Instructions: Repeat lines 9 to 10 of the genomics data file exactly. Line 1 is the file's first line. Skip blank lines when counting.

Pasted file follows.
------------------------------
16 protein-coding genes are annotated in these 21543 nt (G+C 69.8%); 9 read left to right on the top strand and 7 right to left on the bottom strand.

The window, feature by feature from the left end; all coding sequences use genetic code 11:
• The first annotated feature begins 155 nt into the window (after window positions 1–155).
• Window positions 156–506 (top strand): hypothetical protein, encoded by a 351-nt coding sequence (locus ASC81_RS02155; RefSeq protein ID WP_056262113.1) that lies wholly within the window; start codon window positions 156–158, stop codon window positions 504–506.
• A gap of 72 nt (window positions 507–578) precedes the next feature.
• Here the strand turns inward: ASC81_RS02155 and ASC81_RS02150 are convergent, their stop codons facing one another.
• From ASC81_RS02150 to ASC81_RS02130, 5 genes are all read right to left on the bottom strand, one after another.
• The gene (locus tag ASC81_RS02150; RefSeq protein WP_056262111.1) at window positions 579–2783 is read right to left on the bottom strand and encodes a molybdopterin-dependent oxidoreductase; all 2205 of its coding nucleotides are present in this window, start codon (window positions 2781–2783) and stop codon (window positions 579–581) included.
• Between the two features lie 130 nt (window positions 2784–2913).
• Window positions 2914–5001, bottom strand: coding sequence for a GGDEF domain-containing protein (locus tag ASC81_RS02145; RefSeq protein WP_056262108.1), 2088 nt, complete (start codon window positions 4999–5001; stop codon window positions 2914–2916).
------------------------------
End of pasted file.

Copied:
• Between the two features lie 130 nt (window positions 2784–2913).
• Window positions 2914–5001, bottom strand: coding sequence for a GGDEF domain-containing protein (locus tag ASC81_RS02145; RefSeq protein WP_056262108.1), 2088 nt, complete (start codon window positions 4999–5001; stop codon window positions 2914–2916).